Today at Google Cloud Next, we are showcasing the release of the newest open source data visualization library deck.gl version 8.6. Thanks to a close collaboration between our friends at the location intelligence platform CARTO, the vis.gl Technical Steering Committee (TSC), and teams from Google Maps Platform and Google Cloud, this release adds deep integration of deck.gl with the WebGL Overlay View feature of the Maps JavaScript API. Now you can take advantage of the wide variety of beautiful, insightful 2D and 3D visualizations offered by deck.gl to create a new level of mapping experiences with your data.

deck.gl Examples
Examples of different visualizations made possible by the deck.gl/WebGL Overlay View integration.

These new types of visualizations can be used to address any geospatial use case. To show the powerful capabilities of deck.gl with the Maps JavaScript API, the team at CARTO created an example app that visualizes a variety of data sources that show the potential for electrification of truck fleets in Texas. This example showcases how CARTO uses deck.gl and our WebGL-powered maps features tools to bring Texas’ area and population sizes to life, using fully interactive map visualizations.

Carto demo Page
CARTO’s story map uses deck.gl to visualize the potential for electrification of truck fleets in Texas.

How does deck.gl work with the Maps JavaScript API?

Deck.gl has supported the raster basemap offered by the Maps JavaScript API for a while. This new release adds support for the vector basemap in interleaved mode. This means that with deck.gl, Google’s vector map can now be mixed with data layers, providing a pixel perfect composition where labels, 3D, and other content is respected and rendered perfectly with depth and occlusion.

Under the hood this means that the vector basemap and deck.gl share the same WebGL rendering context, increasing the performance and flexibility of visualizations rendered on the map. In effect, instead of the visualizations of deck.gl being rendered on the map, they are now rendered as part of the map. Sharing this WebGL context is not easy, so our team and the CARTO team have partnered to provide support as both libraries evolve.

Let’s take a look at an example.

In the following code, we are loading data from a CSV file using the open source library loaders.gl, creating a Hexagon deck.gl visualization layer, creating an overlay for Google Maps Platform, and finally adding it to the map.

deckgl code example
Code for a simple deck.gl Hexagon Layer visualization.
UK image rendered
The Hexagon Layer visualization from the code above, applied to the map of the United Kingdom.

Advanced visualization capabilities

Deck.gl offers a very flexible framework for creating or utilizing existing visualizations. Check out the examples on the deck.gl website and CARTO’s gallery of demos to get some inspiration.

Gallery of Demos
Check out the gallery of demos.

With the flexibility of deck.gl, of course you can go quite a long way, as showcased in CARTO’s Texas demo. Let’s take a look at some of the main visualizations.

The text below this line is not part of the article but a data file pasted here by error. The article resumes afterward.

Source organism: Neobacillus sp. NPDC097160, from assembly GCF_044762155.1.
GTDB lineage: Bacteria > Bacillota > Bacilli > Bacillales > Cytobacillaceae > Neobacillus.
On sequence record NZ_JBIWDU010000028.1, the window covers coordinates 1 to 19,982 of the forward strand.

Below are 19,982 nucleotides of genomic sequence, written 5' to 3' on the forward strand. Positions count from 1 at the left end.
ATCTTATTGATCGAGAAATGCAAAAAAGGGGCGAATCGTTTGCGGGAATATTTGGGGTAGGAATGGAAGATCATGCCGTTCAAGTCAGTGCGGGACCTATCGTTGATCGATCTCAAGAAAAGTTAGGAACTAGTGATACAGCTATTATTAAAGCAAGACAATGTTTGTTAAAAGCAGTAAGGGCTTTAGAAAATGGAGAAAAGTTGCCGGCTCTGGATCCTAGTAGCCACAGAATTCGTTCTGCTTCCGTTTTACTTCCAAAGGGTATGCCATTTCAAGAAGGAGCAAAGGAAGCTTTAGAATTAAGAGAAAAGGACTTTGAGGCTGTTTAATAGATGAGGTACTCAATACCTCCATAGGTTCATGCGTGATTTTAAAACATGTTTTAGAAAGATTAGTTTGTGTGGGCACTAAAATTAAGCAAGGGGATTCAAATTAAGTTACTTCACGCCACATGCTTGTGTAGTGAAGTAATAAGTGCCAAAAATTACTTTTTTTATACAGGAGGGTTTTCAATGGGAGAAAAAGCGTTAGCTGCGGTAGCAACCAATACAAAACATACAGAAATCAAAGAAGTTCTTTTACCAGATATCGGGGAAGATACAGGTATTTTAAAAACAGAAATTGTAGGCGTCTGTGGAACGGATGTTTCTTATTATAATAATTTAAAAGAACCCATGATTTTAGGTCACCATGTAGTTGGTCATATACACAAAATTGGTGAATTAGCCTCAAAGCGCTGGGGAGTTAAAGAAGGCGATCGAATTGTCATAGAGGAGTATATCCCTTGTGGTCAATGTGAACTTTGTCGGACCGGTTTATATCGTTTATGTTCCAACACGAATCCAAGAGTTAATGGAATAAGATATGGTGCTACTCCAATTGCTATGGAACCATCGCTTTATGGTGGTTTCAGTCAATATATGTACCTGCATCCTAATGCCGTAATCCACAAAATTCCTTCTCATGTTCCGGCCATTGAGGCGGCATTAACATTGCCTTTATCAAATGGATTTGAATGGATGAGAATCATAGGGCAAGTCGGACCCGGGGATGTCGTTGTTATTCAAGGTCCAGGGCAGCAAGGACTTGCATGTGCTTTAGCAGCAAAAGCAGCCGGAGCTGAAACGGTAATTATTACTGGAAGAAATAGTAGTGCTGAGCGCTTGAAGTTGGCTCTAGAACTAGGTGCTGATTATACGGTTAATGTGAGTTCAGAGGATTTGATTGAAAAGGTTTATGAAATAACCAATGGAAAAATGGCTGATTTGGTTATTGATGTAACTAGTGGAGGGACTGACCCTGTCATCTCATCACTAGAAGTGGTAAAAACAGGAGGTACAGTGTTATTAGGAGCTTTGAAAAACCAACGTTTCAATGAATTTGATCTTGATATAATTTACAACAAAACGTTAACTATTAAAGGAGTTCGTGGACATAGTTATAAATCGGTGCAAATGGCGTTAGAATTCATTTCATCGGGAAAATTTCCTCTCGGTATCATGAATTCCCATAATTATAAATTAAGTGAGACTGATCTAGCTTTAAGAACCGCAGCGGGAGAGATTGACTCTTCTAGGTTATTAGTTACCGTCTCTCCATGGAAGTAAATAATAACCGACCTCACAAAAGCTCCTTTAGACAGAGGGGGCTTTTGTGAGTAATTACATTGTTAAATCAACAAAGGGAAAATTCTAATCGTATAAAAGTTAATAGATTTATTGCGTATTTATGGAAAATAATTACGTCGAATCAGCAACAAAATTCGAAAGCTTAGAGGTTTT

Hexagon Layer

The Hexagon layer is useful for visualizing aggregated data. You can define the colors or the height of the hexagons, using a property such as population. In this example, you can see how the population of Texas is concentrated in a few large urban areas.

deckgl hexagon example
The population density of Texas, shown using a Hexagon Layer visualization.

Map Large datasets using Vector Tiles

When visualizing large datasets, like in the case of the power line visualizations. You are going to need to load the data progressively in tiles. Deck.gl has different pre-created layers like MVTLayer, TileLayer or  Tile3DLayer.

deckgl transmission lines
Electrical transmission lines across Texas, shown using a Tile3DLayer visualization.

In this map we are visualizing an open dataset of around 70MB of electric power lines. Using the CartoLayer on deck.gl, this visualization loads the data in small vector tiles of less than 512kb.

Animations and rich cartography

In addition to cartographic capabilities, animation features allow for a much richer set of visualizations and a seamless user experience. The example below shows Texas’ renewable energy sources.

deckgl animations 1
Support for animations and transitions brings an even richer experience to data visualization.
deckgl animations 2
Support for animations and transitions brings an even richer experience to data visualization.

Animating trips and 3D

Animating trips is one of the most popular deck.gl visualizations. And because of the interleaving support, those trips respect buildings and all other Google Maps Platform features.

deckgl trips
TripsLayer allows you to visualize data in motion over time.
deckgl trips 2
TripsLayer allows you to visualize data in motion over time.

Check out the code here.

Try it out

To get started, take a look at some of the demos of deckgl + Google Maps Platform. Then head to deck.gl website to learn more in advance on how to customize the layers or even create your own ones. Finally the entire source code for the Texas demo is also freely available.

We hope you have fun mixing deck.gl and Google Maps Platform—we can’t wait to see what interesting visualizations you build. For more information on CARTO, getting a free account, and overlaying data from BigQuery, visit the CARTO website.

For more information on Google Maps Platform, visit our website.

By Travis McPhail Software Engineer, Google Maps Platform
Source Google Cloud Blog
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